‘We went for a cup of tea in the BBC canteen and never looked back,’ he recalls.  The couple have four sons aged from 12 to 23 and six-year-old Alexandra, whose existence is nothing short of a miracle.  Little Ali was the girl Barry and Linda had desperately wanted,but she was born 16 weeks early, weighing just 1lb 4oz.
     ‘I remember the doctor telling us, "You’ve got to love this child.  It’s that commitment that may save her life."  So we made the commitment, all or noghing,’ says Barry.  ‘For three months, I lived and breathed the thought of that child.  I hung a little cross around the mirror of my car.
     ‘To have my little girl at this time of mfy life is the thing that’s most special of all to me.  When I told Ali later that I was the one who cut her umbilical chord, she said, "Oh thank you, Daddy".  I thought that was great.’
     Sadly, Barry’s father, bandleader Hugh Gibb, died before finding out that his granddaughter would make it.  And Barry had a health scare himself three years ago:  ‘There’s an abnormality with my heart.  I didn’t have a heart attack, but everybody goes and talks to the press.  It was my feeling that poeple should mind their own business – and I ferer to my brothers in the nicest possble way.’
     And then there was the untimely death of the youngest Gibb brother, Andy, in 1988.  The boyish pop star, who hd enjoyed a successful solo career, died of a heart attack aggravated by drugs and drink.  Barry has said Andy’s death was the saddest, most desperate moment of his own life:  ‘Since then, I’ve asked myself a thousand times if I could have done more or said more to help him.’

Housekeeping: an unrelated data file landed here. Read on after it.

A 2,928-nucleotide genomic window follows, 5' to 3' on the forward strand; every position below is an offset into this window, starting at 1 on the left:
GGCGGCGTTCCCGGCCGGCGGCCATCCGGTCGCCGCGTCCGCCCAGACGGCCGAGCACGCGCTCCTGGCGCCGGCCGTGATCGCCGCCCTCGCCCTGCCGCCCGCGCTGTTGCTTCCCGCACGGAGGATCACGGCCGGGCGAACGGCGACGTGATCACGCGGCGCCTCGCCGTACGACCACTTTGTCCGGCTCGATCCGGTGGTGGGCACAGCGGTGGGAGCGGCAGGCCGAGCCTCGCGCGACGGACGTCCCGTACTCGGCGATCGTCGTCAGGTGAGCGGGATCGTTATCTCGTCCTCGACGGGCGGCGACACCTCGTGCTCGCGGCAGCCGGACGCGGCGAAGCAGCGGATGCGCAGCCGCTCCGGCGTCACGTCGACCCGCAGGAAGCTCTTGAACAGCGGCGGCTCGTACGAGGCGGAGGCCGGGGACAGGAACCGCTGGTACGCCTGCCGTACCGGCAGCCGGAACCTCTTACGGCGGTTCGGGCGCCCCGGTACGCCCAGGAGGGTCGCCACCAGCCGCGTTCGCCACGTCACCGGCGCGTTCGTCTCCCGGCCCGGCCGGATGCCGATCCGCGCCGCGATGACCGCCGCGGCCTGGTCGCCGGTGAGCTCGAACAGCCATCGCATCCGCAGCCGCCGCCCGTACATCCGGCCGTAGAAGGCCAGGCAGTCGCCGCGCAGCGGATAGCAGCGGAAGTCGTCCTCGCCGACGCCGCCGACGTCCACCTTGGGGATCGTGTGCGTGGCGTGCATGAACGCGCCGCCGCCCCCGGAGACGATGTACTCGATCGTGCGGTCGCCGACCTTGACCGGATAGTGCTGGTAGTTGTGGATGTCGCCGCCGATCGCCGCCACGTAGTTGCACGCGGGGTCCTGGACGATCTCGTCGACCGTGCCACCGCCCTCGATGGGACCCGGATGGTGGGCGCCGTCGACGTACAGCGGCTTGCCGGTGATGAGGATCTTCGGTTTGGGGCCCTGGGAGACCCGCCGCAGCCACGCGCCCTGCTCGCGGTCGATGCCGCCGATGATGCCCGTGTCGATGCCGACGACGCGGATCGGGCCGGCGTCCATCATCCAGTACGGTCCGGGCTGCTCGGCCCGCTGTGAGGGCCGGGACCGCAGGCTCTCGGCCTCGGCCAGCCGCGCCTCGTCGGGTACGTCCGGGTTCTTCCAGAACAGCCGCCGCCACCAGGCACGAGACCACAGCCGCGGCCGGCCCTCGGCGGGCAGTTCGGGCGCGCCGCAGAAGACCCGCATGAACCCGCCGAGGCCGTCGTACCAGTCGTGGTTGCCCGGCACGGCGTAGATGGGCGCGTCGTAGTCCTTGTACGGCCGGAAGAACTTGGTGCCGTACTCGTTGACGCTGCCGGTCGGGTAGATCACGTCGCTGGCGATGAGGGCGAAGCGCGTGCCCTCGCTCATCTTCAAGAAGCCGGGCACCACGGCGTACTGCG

Addiction has been a problem for the Gibbs – Barry dabbled in amphetamines and pot, Maurice battled the bottle adn Robin conquered sleeping pills – but Barry was still shocked to discover his eldest son, Stephen, was addicted to herion.  Fortunately he has since fought it and won.
     ‘He’s been clean and sober for some time now,’ says Barry.  ‘His mother and I are very prouod of him.’
     There’s been a lot of insecurity, too.  ‘It’s a Gibb family trait,’ says Barry. ‘But I don’t think I’ve met a single famous person who felt they were worth anything.’
     The Bee Gees’ new album has been influenced by their turbulent past. ‘We’ve seen a lot of adversity,’ Barry says, ‘and that’s why the songs on Still Waters are so personal. You can learn from the bad things.  Musically, there’s more rhythm-and-blues in what we’re doign now, but our subject matter still runs deep.’
     These days, their look is different, too.  Gone are the long hair and ragged T-shirts, replaced by Donna Karan suits.  But Barry refuses to take the rap for the Bee Gees’ previous incarnations:  ‘I understand the criticisms about the big hair and the medallions, but anybody who says something negative about all that stuff should look back at their own clothes!’
     Although he laments the passing of pop’s age of innocence – ‘everything you hear now is about sex, partying and drugs’  – he’s never seriously considered giving it all up.
     ‘Music is a life trip for me,’ he says.  ‘I love it – whether it’s being in a group, producing other people or writinbg songs.  There’s still a lot I want to do – I don’t feel like an old man just yet!’

 From OK!, March 2, 1997